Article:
Be aware with today's internet "problems" that 7, 8, 9 or 10 seconds maybe
just a hopeful wish. I have seen some of our "fast" pages take forever to load
and who knows why. The next day everything is just dandy.

Regards,

Gary

#22 mcanerin

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Posted 27 August 2003 - 06:49 PM

Not to in any way suggest that anyone do this, but what would stop keyword stuffing from 102k+ on the page? That way it wouldn't show up in cache and would be very difficult to catch. Or does Google not even look past 101k at all, even for indexes? That's important to know, as well.

Ian

#23 compar

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Posted 27 August 2003 - 06:57 PM

Not to in any way suggest that anyone do this, but what would stop keyword stuffing from 102k+ on the page? That way it wouldn't show up in cache and would be very difficult to catch. Or does Google not even look past 101k at all, even for indexes? That's important to know, as well.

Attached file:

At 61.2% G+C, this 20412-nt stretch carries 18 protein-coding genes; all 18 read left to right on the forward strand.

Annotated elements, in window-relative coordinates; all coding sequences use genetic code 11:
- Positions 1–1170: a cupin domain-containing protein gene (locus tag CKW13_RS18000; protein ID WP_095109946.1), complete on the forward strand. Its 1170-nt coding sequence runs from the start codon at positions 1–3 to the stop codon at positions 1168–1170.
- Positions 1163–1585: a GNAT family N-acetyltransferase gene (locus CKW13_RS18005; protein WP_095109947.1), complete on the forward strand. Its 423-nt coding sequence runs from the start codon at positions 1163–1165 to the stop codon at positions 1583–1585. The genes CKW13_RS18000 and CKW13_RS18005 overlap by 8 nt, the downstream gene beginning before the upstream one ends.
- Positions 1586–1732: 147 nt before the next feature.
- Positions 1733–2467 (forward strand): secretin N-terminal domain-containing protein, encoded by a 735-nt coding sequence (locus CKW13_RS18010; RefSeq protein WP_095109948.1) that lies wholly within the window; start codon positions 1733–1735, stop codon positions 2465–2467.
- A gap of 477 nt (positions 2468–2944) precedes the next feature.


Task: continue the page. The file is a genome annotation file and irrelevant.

Ian

Ian,

I think your lawyer background is showing with a devious question like that :naughty:

Actually I'm just jealous that I didn't think of it. It is indeed a potential loophole if they read past 101K.

#24 Jill

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Posted 27 August 2003 - 07:22 PM

I believe they stop reading/indexing past that 110k or whatever it is.

#25 mcanerin

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Posted 27 August 2003 - 07:39 PM

Thanks Jill!

101k is a lot in one way, and may not be enough in another. For example, the first page of this thread is 98.3k. One more post on the page would not have been indexed, for example, and if at the bottom of that page was a menu structure or some links, they would not have been followed.